The Artist's Music
Onur Türkmen was born in Eskişehir, Turkey in 1972. In 1990 he moved to Istanbul to study environmental engineering at Istanbul Technical University from which he is graduated in 1999. In 1995 he attended Berklee College of Music in Boston and graduated in 1998. He completed his master and doctoral studies at Istanbul Technical University’s Center for Advanced Musical Research (MIAM). The title of his doctoral dissertation is: “Contemporary Techniques applied to Turkish Music Instruments”. He is currently teaching at Bilkent University Music and Performing Arts Department. He is also the writer of the Bilkent Symphony Orchestra performance notes.
His pieces were performed by many different ensembles including Duo Arcobaleni, Istanbul Modern Music Ensemble, Bilkent Su Trio, Adapter Ensemble, University of Memphis Contemporary Chamber Players, Razumovsky Ensemble, Bilkent Ensemble, Trio Fem, Duoist and Anahata Ensemble. He’s latest commissions include a piece for Hezarfen-Yurodny collobration for the Arts Council of Ireland and his piece “Lines for an ensemble” will be performed at ISCM 2012. He gave seminars, lectures and attended to panels on following subjects: “The Evolution of Polyphonic Texture and its Absence in Turkish Music”, “Model Designs for Guitar in Just Intonation”, “Stravinsky and Renaissance Music”.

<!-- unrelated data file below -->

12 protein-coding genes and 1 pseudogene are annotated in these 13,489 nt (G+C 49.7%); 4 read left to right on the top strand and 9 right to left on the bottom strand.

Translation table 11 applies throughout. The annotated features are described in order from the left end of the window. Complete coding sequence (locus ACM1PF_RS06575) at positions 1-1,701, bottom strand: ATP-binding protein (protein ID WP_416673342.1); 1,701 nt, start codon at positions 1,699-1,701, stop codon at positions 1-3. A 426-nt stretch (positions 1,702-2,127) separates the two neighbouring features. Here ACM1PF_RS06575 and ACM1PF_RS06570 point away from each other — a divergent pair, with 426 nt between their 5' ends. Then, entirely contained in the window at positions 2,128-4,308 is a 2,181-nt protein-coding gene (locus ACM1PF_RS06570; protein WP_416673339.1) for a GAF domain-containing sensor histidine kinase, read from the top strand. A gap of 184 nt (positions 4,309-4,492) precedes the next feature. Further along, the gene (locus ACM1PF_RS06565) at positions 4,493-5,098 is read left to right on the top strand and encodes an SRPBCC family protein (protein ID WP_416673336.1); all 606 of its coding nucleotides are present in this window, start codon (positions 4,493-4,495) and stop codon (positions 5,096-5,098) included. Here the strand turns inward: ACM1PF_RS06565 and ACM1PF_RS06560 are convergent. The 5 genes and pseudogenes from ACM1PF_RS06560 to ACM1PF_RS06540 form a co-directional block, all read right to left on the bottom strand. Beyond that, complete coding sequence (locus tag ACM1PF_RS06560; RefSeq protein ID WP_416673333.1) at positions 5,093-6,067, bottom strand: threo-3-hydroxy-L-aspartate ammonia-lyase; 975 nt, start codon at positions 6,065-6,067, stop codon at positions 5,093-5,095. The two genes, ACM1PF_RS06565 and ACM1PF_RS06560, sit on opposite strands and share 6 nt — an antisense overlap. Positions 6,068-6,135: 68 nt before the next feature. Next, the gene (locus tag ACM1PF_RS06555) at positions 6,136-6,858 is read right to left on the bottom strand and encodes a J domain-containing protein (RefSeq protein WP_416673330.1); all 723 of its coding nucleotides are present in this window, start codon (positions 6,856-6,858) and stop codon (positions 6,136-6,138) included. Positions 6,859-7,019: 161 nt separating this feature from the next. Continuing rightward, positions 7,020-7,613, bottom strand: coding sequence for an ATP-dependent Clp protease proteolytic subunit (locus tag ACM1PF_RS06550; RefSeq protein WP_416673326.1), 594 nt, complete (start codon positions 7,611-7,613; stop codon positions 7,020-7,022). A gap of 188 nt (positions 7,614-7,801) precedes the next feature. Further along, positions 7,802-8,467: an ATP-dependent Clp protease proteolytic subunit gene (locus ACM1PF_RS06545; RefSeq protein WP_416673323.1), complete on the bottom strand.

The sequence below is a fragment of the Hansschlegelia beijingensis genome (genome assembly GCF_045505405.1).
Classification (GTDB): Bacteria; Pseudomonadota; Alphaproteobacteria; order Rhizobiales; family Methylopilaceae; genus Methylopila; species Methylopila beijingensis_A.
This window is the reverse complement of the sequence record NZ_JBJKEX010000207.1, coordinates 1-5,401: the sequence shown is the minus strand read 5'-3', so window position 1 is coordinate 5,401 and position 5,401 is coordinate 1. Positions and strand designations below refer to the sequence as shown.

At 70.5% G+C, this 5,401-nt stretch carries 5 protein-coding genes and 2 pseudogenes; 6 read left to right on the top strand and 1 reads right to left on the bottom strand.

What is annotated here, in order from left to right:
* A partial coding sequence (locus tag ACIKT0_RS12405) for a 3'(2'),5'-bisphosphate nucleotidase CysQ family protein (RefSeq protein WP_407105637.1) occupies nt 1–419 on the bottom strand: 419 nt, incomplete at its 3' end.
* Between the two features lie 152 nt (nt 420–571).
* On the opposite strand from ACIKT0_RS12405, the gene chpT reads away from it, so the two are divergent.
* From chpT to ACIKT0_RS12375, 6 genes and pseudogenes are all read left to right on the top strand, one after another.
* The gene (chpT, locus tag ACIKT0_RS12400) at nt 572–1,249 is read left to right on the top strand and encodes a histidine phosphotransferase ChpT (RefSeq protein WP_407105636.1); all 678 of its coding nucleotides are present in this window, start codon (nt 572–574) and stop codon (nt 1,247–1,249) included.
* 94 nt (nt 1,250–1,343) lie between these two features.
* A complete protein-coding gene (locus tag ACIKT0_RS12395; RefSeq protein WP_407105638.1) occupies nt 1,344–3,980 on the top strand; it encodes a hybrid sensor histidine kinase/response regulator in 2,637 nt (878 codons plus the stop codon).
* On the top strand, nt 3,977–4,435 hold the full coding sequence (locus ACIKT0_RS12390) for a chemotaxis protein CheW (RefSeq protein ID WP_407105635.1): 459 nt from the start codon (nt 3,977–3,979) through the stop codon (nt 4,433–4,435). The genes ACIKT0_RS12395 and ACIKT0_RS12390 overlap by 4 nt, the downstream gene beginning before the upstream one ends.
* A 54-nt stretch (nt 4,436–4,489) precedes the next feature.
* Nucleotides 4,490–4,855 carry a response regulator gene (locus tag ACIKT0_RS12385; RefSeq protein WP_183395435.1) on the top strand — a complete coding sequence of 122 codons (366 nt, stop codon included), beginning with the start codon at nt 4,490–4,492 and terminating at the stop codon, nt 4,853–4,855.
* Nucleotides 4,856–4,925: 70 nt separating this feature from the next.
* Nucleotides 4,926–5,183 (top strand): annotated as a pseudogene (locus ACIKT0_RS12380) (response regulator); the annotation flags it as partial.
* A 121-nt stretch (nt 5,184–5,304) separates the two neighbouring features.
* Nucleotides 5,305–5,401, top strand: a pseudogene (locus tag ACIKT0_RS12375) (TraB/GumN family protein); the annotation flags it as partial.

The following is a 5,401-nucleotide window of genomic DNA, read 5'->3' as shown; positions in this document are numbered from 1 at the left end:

Notes on the Musma Composition
Hat Hat (term derived from calligraphy) is a compositional approach that is not constructed through a dialectic on the oppositions, contradictions and polarizations of the musical material(s) but rather on a dialectic between composers psyche and hat. Hat – a “line” of maqams penetrating and merging into one another – is gradually sought, communicated with and eventually revealed by the composer. Being inextricable from its single unity, this line is only a phenomenon restricted by composer’s seeking, communication and revelation. Therefore its beginnings and endings are ambiguous; it is not a structure; any instance that occurs within the hat does not dictate the existence of another consequent moment. Although there are reminiscences, a hat does not incline towards a reference to a certain culture. Rather it is just another occurrence within a universe with no other diversity than itself: a simultaneous unity of time and space that ceaselessly continues and expands. Speaking of a universe of no diversities, in terms of musical perspective, hat is emancipation of consonance.